Tuesday, May 12, 2009

Not for the faint of heart

I'm not sure how to start this...
I'm about to reveal a very personal story of what has been happening to me over the last week or so. This is not a running story but rather a tale of my recent medical treatment and is aimed directly at my family and my two sons in particular. Part of the reason that I keep up my blog is because I know that my 3 children (who are all away from home) as well as friends and relatives read it and it helps them to keep up with my goings on. It's also fun to share my little running adventures with my many (10?) other readers most of whom I've never met and probably won't (but would like to).

The short story:
I have/had prostate cancer. It was diagnosed early and I underwent major surgery (radical prostatectomy) on May 8 that was intended to remove all of the cancer. I say 'had' cancer but you never know for sure and only time will tell. My wonderful surgeon Dr. Scott Bagnell was very positive about the outcome and that's all we can say right now but no further treatment is planned (radiation/chemo). I am now home resting comfortably in recovery with a minimum of 6 weeks with no lifting of more than 5 lb (2 kg) and no running. I'm walking around, feeling stronger every day (it felt like getting run over) and have some expected soreness and tiredness but otherwise am feeling great.

The longer story:
Prostate cancer is very common in my close family with my grandfather (age 72), father (age 71 ) and several uncles on my father's side dying as a result of it in their 60's and 70's+. I also have one cousin on my mothers side who went through the same thing as me at the same age (early 50ies). As a result, I have been proactive with my health by having annual physicals which include prostate exams and blood tests for my PSA levels since I was 45. The result from my blood test last fall showed that my PSA level had increased steeply over the previous year from 2.3 to 3.2 although it was still in the normal range of 0-4 for my age. Because of my family history a followup with the urologist was scheduled with a consult on Dec. 26 and a biopsy on Jan. 20th.

On Feb. 6, 2009 I received the diagnosis of prostate cancer with a Gleason Grade of 6/10 at stage T2 - indicating early diagnosis with apparent confinement to the prostate organ alone.

On Feb. 8, after having a few days to absorb the news Joanne and I again met with Dr. Bagnell to discuss treatment options and timing. Since the cancer was caught early at stage T2 the surgery option was considered the best but because this appeared to be a slow growing form of cancer there was no immediate urgency. My only concern (after realizing I wasn't getting a death sentence) was whether I could run Boston in just 10 weeks. While Jo was not very keen on this idea the doctor allowed that it was not an unreasonable thing to do given all the variables but still no guarantee of course. However, the surgery needed to be scheduled ASAP after Boston with a few weeks of rest from the race.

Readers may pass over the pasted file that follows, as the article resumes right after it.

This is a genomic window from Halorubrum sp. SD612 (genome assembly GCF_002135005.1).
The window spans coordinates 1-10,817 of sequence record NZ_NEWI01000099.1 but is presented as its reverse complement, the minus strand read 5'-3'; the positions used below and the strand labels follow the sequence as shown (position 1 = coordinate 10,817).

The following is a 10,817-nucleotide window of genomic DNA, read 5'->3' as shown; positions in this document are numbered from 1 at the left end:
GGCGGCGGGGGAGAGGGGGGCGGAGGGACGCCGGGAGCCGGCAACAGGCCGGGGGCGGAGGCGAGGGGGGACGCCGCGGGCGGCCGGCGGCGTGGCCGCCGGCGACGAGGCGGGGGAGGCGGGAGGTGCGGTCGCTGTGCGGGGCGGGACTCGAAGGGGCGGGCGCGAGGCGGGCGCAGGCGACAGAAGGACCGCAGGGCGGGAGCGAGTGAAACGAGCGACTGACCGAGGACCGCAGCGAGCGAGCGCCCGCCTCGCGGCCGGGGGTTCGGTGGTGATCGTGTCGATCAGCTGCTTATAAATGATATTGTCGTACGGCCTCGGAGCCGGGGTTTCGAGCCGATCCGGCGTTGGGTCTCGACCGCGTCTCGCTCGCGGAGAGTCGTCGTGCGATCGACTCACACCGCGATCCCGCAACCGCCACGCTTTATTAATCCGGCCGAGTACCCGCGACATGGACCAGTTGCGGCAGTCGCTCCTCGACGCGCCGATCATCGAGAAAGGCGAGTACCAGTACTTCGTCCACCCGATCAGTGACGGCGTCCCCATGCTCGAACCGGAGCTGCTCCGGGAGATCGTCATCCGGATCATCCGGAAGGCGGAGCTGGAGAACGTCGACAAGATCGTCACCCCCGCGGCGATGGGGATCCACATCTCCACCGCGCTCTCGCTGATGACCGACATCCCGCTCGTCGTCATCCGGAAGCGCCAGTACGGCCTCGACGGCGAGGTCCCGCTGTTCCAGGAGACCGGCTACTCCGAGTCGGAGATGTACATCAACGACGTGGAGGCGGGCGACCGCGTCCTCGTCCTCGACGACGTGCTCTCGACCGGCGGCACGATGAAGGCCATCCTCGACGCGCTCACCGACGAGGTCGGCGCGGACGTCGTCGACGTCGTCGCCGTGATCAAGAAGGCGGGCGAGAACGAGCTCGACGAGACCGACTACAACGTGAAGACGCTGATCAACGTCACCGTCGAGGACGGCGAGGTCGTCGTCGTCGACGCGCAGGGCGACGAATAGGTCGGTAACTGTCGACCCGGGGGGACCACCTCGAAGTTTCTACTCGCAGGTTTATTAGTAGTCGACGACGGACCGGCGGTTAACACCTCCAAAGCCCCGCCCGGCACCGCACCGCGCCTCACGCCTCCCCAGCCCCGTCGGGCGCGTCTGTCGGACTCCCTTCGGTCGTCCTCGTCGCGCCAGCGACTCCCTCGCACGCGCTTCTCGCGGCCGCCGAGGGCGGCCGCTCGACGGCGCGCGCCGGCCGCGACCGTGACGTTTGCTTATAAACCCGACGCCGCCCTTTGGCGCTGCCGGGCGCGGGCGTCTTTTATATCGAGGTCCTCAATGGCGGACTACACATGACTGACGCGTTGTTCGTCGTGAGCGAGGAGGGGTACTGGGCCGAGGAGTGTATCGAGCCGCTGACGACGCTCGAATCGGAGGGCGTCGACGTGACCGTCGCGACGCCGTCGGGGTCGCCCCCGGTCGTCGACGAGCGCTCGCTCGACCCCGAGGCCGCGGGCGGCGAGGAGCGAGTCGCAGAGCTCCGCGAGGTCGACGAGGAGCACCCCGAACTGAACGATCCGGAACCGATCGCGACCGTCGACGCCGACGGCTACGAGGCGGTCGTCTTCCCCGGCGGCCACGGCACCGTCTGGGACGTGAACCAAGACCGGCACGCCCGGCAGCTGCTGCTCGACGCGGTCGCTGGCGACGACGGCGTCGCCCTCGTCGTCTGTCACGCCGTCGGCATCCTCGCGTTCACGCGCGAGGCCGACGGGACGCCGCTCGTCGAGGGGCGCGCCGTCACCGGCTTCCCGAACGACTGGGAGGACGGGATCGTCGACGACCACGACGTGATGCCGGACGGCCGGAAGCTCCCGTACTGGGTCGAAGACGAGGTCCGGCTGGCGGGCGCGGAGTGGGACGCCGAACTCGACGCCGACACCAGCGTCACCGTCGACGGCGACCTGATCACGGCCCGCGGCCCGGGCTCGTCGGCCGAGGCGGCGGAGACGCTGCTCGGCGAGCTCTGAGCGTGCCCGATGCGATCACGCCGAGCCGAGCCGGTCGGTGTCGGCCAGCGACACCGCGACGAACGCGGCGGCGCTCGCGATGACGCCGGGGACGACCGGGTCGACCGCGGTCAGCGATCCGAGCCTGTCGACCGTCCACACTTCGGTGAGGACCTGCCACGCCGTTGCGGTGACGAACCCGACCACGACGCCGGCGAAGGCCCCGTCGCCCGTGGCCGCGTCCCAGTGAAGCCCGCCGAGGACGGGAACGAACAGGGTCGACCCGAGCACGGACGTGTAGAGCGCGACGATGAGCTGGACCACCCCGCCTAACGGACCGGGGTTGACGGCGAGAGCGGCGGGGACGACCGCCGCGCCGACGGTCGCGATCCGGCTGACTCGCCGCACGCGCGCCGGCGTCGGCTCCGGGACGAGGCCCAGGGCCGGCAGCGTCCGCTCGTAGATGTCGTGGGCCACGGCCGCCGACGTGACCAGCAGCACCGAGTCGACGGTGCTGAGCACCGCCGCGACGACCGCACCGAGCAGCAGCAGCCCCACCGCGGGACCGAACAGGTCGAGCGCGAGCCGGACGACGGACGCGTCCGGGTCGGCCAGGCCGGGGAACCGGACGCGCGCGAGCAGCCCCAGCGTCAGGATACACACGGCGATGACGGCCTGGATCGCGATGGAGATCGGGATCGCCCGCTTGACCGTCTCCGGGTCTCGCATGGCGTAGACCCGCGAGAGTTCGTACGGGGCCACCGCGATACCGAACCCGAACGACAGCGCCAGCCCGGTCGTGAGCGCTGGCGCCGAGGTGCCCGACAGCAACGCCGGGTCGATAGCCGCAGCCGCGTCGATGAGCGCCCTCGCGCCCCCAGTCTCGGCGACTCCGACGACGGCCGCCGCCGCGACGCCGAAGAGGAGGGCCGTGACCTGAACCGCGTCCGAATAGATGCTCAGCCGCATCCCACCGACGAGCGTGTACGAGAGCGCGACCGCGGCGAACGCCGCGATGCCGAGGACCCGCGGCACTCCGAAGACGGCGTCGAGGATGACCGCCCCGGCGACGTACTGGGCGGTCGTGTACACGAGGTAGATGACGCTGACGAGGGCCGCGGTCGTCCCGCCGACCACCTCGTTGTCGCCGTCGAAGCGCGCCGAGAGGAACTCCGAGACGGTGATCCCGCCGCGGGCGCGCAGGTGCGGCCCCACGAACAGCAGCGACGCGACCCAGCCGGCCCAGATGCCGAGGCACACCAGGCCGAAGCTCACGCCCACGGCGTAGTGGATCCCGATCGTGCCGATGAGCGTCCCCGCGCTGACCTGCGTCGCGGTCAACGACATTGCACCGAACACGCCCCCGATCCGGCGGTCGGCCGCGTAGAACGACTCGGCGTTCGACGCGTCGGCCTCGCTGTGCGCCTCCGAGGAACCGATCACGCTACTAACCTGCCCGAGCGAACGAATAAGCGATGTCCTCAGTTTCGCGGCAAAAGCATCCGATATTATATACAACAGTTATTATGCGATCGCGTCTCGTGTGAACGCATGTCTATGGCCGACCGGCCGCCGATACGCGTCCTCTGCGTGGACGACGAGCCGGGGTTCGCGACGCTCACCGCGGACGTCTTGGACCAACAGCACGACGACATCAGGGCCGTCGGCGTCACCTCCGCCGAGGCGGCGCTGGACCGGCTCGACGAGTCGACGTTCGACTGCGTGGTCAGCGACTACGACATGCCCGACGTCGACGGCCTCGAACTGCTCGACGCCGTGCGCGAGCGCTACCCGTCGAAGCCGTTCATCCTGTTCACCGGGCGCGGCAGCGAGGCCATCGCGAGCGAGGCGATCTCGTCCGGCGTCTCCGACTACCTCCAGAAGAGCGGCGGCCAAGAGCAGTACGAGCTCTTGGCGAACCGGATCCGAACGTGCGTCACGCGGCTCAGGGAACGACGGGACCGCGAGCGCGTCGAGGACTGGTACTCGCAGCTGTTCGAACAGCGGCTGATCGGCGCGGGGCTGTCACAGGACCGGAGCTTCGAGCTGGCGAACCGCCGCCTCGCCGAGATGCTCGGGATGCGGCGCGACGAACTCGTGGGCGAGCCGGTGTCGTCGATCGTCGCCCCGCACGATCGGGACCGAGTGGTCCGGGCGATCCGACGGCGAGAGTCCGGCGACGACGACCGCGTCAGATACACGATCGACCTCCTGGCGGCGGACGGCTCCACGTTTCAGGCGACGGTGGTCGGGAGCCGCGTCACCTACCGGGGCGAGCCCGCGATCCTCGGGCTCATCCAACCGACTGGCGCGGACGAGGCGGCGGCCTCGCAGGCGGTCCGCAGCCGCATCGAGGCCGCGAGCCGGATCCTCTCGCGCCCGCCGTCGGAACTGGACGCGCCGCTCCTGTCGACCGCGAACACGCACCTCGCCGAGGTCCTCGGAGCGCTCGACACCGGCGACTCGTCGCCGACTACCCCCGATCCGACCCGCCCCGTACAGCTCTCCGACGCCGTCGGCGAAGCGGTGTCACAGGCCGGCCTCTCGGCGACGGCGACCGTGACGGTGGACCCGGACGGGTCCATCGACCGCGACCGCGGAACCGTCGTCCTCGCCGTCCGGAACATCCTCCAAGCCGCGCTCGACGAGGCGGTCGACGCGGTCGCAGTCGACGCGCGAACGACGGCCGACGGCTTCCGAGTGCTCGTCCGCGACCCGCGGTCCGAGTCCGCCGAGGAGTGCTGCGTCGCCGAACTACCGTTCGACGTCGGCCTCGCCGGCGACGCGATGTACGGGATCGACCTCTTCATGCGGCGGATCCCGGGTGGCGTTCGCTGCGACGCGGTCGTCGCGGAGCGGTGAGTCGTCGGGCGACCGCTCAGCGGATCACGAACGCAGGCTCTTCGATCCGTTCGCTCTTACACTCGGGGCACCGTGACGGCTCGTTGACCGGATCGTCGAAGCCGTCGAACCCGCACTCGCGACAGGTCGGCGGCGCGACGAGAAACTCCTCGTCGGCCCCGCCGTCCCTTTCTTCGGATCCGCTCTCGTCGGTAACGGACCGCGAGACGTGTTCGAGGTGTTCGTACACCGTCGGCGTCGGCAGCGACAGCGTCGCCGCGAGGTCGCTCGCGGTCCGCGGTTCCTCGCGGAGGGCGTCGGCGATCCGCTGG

On April 2oth, I ran my 10th Boston in a time of 3:33 and had a blast!

Two weeks later on Friday, May 8th I had nerve sparing prostate surgery and things went extremely well and I wasn't even nervous! [joke for A]. There were no complications and I don't remember a thing for the 2.5 hours. Some surrounding lymph nodes were also removed for testing to ensure the cancer had not spread but these results won't be known for several weeks.
  • This surgery is a one-time procedure.
  • As the whole prostate is removed, it potentially removes all cancer cells.
  • The operation has a long history of use, and many surgeons and medical centres specialize in the technique.
  • Follow-up procedures are well established, and the results of the surgery are relatively easy to monitor through PSA testing.
  • If cancer is left behind, other localized treatments, such as radiation, are available.
  • Many specialists believe that the radical prostatectomy offers the best chance of long-term survival for a man with localized prostate cancer.
I was released from the hospital on Monday (3 days later) and am now home resting comfortably for awhile with lots of time on my hands.

The not for the faint of heart part:
I even took some pictures of my scar for posterity because I like to take pictures of just about everything but am reluctant to scare/shock you with the image directly here on my blog. Instead if you'd like to see the damage done to me you can see it by clicking here. Be warned if you have an aversion to such things but I thought it was a rather nice scar. The nurses seem to like the workmanship. It's healing very nicely and the staples come out tomorrow and I'm not looking forward to the home care nurse ripping off the clear protective bandage for a 3rd time. Ouch!!